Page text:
Discrimination against foreigners, and even against foreign-returned Japanese, has become a problem in Japan. Why is this happening? In The Diplomat on Sept 9, 2019, Asian Studies Program MA student Asia Dobbs offers some answers based in Japan’s education system:

” Although education is not often discussed in connection with immigration, the roots of the problem lie in the secondary school system, which elicits and encourages these types of discriminatory behaviors. The Japanese school system incorporates militaristic and conformist ethics and permits strong government control over education through textbook and curricula censorship. Regarding curricula, the Ministry of Education, Culture, Sports, Science and Technology (MEXT) controls all K-12 educational materials. Schools have to follow guidelines called gakushu youryou, which tell schools what and how to teach — and which also excludes comprehensive humanistic education about topics such as human rights. Through this strong control, the ministry works to shape obedient students who will easily conform to social norms, not only in schools but also in their supposedly homogeneous society.”

For the full article, please visit The Diplomat here.

Asian Studies Emeritus Prof. Belinda Aquino Quoted in Mouth-Watering NYT Article

Dr. Belinda Aquino, emeritus professor of Asian Studies and founding director of the Center for Philippine Studies at UHM, was quoted in a New York Times article about Filipina food writer Doreen Gamboa Fernandez and the newfound popularity of Filipino cuisine in the US.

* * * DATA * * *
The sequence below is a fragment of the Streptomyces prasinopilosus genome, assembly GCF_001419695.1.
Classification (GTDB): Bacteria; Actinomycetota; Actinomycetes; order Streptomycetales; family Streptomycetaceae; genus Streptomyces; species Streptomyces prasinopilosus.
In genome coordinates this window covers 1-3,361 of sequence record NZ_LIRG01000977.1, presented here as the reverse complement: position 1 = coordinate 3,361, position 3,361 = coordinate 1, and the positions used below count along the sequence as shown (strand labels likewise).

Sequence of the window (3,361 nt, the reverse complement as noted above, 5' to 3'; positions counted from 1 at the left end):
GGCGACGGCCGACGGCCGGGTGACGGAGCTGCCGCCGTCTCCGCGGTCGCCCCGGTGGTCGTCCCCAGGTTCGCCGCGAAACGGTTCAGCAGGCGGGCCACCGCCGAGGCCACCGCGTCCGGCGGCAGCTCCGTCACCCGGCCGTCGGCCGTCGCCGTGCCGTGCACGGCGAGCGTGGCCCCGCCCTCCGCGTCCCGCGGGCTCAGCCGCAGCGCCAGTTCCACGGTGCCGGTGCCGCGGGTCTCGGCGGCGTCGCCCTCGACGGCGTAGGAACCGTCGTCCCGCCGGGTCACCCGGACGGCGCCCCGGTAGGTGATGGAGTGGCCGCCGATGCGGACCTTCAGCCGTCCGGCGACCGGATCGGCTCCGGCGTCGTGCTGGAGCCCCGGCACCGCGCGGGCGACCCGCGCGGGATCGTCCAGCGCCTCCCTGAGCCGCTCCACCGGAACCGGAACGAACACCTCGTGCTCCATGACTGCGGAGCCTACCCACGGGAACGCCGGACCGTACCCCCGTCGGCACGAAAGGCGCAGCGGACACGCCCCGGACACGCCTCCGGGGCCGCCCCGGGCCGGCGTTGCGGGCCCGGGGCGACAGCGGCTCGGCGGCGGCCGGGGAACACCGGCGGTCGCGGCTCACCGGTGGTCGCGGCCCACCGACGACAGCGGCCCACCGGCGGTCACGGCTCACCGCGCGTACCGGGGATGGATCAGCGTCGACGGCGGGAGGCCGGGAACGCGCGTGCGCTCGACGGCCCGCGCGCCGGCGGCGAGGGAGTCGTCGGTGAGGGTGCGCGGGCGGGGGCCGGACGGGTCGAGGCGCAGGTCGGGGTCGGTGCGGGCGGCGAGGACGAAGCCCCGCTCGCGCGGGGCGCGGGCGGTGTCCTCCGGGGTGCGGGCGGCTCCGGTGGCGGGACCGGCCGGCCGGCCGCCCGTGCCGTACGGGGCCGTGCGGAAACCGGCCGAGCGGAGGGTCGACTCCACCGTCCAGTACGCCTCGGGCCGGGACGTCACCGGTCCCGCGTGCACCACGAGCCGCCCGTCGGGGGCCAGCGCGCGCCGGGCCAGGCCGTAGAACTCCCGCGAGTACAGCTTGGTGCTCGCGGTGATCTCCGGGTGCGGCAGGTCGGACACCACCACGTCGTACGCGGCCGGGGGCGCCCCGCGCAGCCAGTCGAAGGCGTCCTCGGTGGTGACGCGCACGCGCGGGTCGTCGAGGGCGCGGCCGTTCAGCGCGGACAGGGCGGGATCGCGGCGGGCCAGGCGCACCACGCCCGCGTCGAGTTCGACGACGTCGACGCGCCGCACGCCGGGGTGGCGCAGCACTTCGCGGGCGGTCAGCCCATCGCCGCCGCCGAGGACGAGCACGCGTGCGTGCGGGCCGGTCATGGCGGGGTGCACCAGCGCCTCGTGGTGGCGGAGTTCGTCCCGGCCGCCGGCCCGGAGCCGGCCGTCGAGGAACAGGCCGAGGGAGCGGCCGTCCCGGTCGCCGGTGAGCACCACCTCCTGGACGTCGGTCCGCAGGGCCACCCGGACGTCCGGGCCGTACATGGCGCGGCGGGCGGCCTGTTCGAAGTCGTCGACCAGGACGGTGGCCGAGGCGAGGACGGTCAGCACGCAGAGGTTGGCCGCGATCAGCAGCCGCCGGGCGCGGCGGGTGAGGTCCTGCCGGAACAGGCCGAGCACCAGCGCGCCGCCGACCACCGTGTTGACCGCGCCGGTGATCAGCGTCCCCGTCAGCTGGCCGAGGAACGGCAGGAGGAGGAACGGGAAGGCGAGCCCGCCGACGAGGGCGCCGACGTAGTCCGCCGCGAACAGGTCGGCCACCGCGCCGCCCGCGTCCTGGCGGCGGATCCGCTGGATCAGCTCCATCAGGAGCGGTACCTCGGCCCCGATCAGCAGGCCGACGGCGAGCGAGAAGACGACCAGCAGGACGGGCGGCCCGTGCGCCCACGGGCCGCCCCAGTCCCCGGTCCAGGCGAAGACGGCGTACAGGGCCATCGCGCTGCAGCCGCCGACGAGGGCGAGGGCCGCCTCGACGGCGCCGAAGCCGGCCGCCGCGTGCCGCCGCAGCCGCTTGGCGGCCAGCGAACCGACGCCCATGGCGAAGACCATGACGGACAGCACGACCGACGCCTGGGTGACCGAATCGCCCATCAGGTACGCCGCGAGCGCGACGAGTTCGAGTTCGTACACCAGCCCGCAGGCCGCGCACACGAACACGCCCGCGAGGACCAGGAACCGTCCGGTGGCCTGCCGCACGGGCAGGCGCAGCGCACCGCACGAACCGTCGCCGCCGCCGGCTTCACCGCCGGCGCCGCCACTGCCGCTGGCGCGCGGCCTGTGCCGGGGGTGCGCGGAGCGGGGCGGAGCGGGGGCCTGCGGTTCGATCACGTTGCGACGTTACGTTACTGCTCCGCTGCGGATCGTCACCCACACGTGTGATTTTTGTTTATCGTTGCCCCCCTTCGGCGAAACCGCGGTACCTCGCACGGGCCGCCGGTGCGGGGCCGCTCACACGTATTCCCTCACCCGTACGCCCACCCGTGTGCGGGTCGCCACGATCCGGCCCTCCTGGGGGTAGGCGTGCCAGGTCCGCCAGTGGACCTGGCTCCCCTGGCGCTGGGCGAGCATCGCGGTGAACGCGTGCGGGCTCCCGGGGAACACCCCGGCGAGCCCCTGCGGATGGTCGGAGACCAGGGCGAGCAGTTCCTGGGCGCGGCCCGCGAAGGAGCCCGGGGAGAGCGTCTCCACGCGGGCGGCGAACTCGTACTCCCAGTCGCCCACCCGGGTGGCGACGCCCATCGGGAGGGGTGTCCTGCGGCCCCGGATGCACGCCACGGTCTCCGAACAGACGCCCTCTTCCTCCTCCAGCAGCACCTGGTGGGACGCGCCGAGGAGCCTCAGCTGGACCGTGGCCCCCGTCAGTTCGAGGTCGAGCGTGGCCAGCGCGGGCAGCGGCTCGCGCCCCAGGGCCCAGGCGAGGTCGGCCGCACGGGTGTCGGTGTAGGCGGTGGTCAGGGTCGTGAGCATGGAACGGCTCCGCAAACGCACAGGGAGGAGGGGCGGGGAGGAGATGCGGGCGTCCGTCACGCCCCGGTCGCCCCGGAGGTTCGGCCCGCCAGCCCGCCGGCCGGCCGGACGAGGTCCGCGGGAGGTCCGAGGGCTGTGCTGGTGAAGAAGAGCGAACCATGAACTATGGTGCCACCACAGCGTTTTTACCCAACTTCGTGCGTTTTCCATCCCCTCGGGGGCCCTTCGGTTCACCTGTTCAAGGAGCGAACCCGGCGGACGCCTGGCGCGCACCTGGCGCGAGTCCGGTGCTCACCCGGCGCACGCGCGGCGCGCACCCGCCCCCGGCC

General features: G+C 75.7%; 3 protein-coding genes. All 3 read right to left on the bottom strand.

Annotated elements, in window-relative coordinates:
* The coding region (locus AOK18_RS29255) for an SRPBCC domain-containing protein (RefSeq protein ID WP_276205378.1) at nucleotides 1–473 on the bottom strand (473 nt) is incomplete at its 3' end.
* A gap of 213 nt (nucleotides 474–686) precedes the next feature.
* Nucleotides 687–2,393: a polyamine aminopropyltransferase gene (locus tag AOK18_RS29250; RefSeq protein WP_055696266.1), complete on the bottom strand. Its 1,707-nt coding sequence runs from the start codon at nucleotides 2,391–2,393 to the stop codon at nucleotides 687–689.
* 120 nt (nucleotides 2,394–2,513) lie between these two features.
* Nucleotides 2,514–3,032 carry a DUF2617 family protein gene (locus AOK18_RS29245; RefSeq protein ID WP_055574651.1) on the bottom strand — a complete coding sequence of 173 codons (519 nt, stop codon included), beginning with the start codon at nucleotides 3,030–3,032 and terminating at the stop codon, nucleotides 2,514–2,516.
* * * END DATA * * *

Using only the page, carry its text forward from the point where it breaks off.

Check it out here: https://www.nytimes.com/2019/07/30/dining/filipino-food-doreen-fernandez.html

New Master’s in Asian International Affairs Now Accepting Applications!

The Asian Studies Program is thrilled to announce the opening of a new Master’s in Asian International Affairs (MAIA) degree program!

This program is designed for working professionals who have no background in Asian studies but whose careers would be enhanced by a deeper understanding of contemporary Asia. Classes will be held in the evenings, on weekends or online, and there is no Asian language proficiency requirement.

We are now accepting applications until July 19 for Fall 2019 (classes start August 26).

Applications for Spring 2020 (classes start January 13) will be accepted on a rolling basis, with a priority deadline of September 1, 2019.

For more details about the program and how to apply, please see the Academics–>Graduate section of this website, or contact Asian Studies Graduate Chair Dr. Young-a Park at yapark@hawaii.edu.

Dr. Kristi Govella on Trump in Japan

The Washington Post published an article by Dr. Kristi Govella published about US President Donald Trump’s recent visit to Japan. She argues that the visit sent mixed signals about key issues affecting the future of the US-Japan relationship.

Check it out at: https://www.washingtonpost.com/politics/2019/05/29/trumps-trip-japan-reveals-some-mixed-signals/?utm_term=.ff149cb96f10

Dr Patrick Patterson on Asian Beauty

Click the link below to hear Honolulu Community College professor Dr Patrick Patterson talk to KTUH host Crystal Kwok about concepts of Beauty in Asia!

http://stream.ktuh.org/archives/2.tuesday/12-3pm.mp3
(Dr Patterson’s interview begins at 6 minutes 30 seconds)

Like this topic? Enroll now for Dr. Patterson’s summer online course at UHM, ASAN 320Z (602), Advertising, Beauty and Desire in East Asia!!
Enrollment period ends at noon on Friday May 10.